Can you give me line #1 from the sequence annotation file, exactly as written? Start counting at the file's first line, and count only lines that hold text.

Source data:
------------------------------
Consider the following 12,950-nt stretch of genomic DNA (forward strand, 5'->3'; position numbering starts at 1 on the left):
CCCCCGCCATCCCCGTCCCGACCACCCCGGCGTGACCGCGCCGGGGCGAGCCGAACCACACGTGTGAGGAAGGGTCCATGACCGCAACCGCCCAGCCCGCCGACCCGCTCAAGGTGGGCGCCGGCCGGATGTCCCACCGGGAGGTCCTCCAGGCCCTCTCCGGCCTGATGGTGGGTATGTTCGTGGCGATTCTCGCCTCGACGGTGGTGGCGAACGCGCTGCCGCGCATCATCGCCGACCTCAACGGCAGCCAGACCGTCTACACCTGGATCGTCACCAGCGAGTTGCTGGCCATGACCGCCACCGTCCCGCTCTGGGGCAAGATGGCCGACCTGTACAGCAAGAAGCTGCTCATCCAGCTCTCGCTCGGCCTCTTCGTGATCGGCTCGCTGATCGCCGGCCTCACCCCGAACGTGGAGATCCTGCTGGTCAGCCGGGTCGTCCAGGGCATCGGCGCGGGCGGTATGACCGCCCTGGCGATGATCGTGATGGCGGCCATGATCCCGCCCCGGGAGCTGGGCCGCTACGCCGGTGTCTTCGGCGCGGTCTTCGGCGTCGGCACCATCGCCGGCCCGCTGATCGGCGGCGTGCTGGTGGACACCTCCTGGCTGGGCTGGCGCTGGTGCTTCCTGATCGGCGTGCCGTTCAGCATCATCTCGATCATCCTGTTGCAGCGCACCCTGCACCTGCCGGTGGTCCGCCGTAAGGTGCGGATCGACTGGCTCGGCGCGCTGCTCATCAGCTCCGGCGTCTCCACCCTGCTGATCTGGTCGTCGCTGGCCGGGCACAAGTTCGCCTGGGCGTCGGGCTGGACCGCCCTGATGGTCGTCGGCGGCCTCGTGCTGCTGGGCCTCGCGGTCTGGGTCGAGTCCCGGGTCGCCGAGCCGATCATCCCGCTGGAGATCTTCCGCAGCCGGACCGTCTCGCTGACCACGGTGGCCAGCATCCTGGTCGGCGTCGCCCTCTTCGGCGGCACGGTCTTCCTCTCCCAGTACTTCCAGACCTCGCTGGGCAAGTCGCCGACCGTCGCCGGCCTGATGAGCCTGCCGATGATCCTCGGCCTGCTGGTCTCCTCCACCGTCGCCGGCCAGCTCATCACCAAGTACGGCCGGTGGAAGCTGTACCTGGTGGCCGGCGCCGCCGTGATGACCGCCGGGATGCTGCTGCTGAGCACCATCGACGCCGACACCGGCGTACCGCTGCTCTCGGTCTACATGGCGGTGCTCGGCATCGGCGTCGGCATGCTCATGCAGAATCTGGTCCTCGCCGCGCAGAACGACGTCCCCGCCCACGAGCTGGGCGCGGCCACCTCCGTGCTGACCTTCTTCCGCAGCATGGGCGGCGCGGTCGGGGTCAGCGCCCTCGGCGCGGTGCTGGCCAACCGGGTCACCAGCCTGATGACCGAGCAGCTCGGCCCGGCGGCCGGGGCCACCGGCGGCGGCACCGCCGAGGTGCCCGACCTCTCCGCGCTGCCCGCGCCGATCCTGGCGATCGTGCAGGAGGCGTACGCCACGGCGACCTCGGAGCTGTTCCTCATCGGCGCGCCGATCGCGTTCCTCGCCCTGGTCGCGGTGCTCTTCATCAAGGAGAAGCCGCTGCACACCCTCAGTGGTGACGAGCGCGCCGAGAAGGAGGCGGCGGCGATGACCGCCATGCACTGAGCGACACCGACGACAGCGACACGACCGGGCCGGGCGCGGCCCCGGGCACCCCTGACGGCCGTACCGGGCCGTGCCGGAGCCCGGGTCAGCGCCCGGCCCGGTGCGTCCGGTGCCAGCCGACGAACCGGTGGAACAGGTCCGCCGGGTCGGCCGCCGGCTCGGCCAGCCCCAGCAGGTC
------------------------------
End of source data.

Consider the following 12,950-nt stretch of genomic DNA (forward strand, 5'->3'; position numbering starts at 1 on the left):